St. Peter's Square
Sunday, June 30, 2019
Dear brothers and sisters, good morning!
In today's Gospel (see Lk 9: 51-62), St. Luke begins the story of Jesus' last journey to Jerusalem, which will end at chapter 19. It is a long march not only geographical and spatial, but spiritual and theological towards the fulfillment of the mission of the Messiah. Jesus' decision is radical and total, and those who follow him are called to measure themselves against it. Today the Evangelist presents us with three characters - three cases of vocation, we could say - that highlight what is required of those who want to follow Jesus fully, totally.
The first character promises to him: "I will follow you wherever you go" (v. 57). Generous! But Jesus replies that the Son of man, unlike the foxes that have the dens and the birds that have nests, "has nowhere to lay his head" (v. 58). The absolute poverty of Jesus. Jesus, in fact, left the paternal home and renounced all security to announce the Kingdom of God to the lost sheep of his people. Thus Jesus indicated to us his disciples that our mission in the world cannot be static, but is itinerant. The Christian is an itinerant. The Church by its nature is in movement, it is not sedentary and tranquil in its own enclosure. It is open to the widest horizons, sent - the Church is sent! - to bring the Gospel to the streets and reach the human and existential suburbs. This is the first character.
The second character that Jesus meets receives the call directly from him, but he replies: "Lord, let me go first to bury my father" (v. 59). It is a legitimate request, founded on the commandment to honor the father and mother (see Ex 20,12). However, Jesus replies: "Let the dead bury their dead" (v. 60). With these deliberately provocative words, he intends to affirm the primacy of following and announcing the Kingdom of God, even on the most important realities, such as the family. The urgency to communicate the Gospel, which breaks the chain of death and inaugurates eternal life, does not admit delays, but requires readiness and availability. Therefore, the Church is itinerant, and here the Church is decisive, it acts quickly, at the moment, without waiting.
The third character also wants to follow Jesus but on one condition: he will do so after going to take leave of relatives. And this is said by the Master: "No one who puts his hand to the plow and then turns back is suitable for the kingdom of God" (v. 62). The following of Jesus excludes regrets and looks backwards, but requires the virtue of decision.
The Church, in order to follow Jesus, is itinerant, acts immediately, in a hurry, and resolutely. The value of these conditions set by Jesus - itinerancy, readiness and decision - does not lie in a series of "no" sayings to good and important things in life. The accent, rather, should be placed on the main objective: to become a disciple of Christ! A free and conscious choice, made out of love, to reciprocate the priceless grace of God, and not made as a way to promote oneself. This is sad! Woe to those who think they are following Jesus to promote themselves, that is, to make a career, to feel important or to acquire a place of prestige. Jesus wants us passionate about Him and the Gospel. A passion of the heart that translates into concrete gestures of closeness, of closeness to the brothers most in need of welcome and care. Just like he himself lived.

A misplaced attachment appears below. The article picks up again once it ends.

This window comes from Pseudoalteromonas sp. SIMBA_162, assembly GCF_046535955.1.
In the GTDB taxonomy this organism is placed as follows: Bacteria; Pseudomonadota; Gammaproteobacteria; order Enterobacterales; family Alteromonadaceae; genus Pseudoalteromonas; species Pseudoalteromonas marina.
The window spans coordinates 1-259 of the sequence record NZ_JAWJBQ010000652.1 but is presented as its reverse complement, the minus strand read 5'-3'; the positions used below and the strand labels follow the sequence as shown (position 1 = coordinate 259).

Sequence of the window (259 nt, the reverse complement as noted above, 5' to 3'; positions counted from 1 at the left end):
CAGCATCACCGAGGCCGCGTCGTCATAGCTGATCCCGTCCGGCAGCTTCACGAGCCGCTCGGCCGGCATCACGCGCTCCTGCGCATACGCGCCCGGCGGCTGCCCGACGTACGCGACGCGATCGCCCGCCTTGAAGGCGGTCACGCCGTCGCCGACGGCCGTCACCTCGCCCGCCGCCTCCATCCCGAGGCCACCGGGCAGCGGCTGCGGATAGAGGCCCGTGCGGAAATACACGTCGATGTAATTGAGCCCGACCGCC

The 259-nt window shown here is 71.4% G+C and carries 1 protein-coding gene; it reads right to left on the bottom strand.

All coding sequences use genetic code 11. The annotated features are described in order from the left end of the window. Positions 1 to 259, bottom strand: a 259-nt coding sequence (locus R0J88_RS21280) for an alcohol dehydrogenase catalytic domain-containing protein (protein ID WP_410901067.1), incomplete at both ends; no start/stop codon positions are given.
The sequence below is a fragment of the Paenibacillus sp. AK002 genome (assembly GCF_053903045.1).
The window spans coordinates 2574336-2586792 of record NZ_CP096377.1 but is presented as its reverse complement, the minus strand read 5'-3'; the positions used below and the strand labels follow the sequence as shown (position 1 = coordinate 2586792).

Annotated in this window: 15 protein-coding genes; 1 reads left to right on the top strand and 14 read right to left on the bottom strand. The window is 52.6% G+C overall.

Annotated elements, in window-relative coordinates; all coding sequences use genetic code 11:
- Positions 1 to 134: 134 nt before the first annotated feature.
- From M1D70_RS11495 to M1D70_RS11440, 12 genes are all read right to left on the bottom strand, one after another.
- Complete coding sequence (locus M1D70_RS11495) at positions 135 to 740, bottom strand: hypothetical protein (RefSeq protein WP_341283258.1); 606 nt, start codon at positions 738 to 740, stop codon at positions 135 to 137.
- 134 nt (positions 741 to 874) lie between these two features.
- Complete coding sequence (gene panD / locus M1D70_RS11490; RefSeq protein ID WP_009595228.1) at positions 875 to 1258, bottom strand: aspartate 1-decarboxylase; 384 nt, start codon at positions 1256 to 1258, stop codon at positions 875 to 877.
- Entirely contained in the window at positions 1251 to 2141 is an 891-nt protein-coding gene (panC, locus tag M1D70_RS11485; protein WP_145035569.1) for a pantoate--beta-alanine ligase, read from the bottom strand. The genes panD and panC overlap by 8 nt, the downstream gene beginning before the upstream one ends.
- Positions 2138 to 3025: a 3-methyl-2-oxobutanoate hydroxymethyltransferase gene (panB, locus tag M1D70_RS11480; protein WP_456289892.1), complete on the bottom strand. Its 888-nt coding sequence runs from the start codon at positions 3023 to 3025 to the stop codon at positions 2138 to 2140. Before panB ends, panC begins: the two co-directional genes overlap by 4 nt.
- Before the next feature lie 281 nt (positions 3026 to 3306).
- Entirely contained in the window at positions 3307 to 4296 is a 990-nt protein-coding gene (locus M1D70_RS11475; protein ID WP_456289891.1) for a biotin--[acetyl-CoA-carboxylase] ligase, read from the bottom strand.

May the Virgin Mary, icon of the Church on the way, help us to follow the Lord Jesus with joy and to announce to the brothers, with renewed love, the Good News of salvation.
After the Angelus
Dear brothers and sisters!
In recent hours we have witnessed a good example of meeting culture in Korea. I greet the protagonists, with the prayer that this significant gesture constitutes a further step on the path of peace, not only on that peninsula but in favor of the whole world.
On the last day of June, I wish all workers a rest period during the summer, which will benefit them and their families.
I pray for those who in these days have suffered the most from the consequences of the heat: the sick, the elderly, people who have to work outdoors, on construction sites ... No one is abandoned or exploited.
And now I address my cordial greeting to all of you, Romans and pilgrims: families, church groups, associations.
In particular I greet the group of Sisters of Saint Elizabeth and the pilgrims who came by bicycle from Sartirana Lomellina. I see that there are so many Poles ... I greet the Poles. Bravi!
I wish you all a good Sunday. Please don't forget to pray for me. Good lunch and goodbye.